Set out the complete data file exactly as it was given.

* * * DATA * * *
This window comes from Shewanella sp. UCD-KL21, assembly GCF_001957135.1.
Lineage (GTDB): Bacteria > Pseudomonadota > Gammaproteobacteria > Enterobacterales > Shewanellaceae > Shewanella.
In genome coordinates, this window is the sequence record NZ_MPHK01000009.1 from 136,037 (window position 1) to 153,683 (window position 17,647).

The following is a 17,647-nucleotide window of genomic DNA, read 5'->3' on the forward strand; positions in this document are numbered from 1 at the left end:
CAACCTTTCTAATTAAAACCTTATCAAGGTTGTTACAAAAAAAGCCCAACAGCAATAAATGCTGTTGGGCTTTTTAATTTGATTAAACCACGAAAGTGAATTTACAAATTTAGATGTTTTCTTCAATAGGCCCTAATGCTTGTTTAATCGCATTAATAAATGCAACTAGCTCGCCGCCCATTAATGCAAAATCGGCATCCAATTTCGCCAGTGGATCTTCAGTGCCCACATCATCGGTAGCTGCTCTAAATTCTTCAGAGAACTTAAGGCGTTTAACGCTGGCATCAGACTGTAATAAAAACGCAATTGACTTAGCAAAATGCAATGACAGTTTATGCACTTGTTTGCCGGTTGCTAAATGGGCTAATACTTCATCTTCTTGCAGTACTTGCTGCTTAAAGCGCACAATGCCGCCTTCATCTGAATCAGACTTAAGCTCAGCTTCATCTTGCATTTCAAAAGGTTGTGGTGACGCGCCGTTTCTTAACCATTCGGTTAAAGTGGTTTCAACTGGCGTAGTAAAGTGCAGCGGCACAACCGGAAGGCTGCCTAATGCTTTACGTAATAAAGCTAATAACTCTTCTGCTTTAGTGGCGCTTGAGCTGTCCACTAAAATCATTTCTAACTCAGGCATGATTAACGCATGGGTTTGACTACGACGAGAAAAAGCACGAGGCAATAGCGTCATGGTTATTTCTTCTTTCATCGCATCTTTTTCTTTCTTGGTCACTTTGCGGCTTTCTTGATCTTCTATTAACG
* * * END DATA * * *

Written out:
This window comes from Shewanella sp. UCD-KL21, assembly GCF_001957135.1.
Lineage (GTDB): Bacteria > Pseudomonadota > Gammaproteobacteria > Enterobacterales > Shewanellaceae > Shewanella.
In genome coordinates, this window is the sequence record NZ_MPHK01000009.1 from 136,037 (window position 1) to 153,683 (window position 17,647).

The following is a 17,647-nucleotide window of genomic DNA, read 5'->3' on the forward strand; positions in this document are numbered from 1 at the left end:
CAACCTTTCTAATTAAAACCTTATCAAGGTTGTTACAAAAAAAGCCCAACAGCAATAAATGCTGTTGGGCTTTTTAATTTGATTAAACCACGAAAGTGAATTTACAAATTTAGATGTTTTCTTCAATAGGCCCTAATGCTTGTTTAATCGCATTAATAAATGCAACTAGCTCGCCGCCCATTAATGCAAAATCGGCATCCAATTTCGCCAGTGGATCTTCAGTGCCCACATCATCGGTAGCTGCTCTAAATTCTTCAGAGAACTTAAGGCGTTTAACGCTGGCATCAGACTGTAATAAAAACGCAATTGACTTAGCAAAATGCAATGACAGTTTATGCACTTGTTTGCCGGTTGCTAAATGGGCTAATACTTCATCTTCTTGCAGTACTTGCTGCTTAAAGCGCACAATGCCGCCTTCATCTGAATCAGACTTAAGCTCAGCTTCATCTTGCATTTCAAAAGGTTGTGGTGACGCGCCGTTTCTTAACCATTCGGTTAAAGTGGTTTCAACTGGCGTAGTAAAGTGCAGCGGCACAACCGGAAGGCTGCCTAATGCTTTACGTAATAAAGCTAATAACTCTTCTGCTTTAGTGGCGCTTGAGCTGTCCACTAAAATCATTTCTAACTCAGGCATGATTAACGCATGGGTTTGACTACGACGAGAAAAAGCACGAGGCAATAGCGTCATGGTTATTTCTTCTTTCATCGCATCTTTTTCTTTCTTGGTCACTTTGCGGCTTTCTTGATCTTCTATTAACG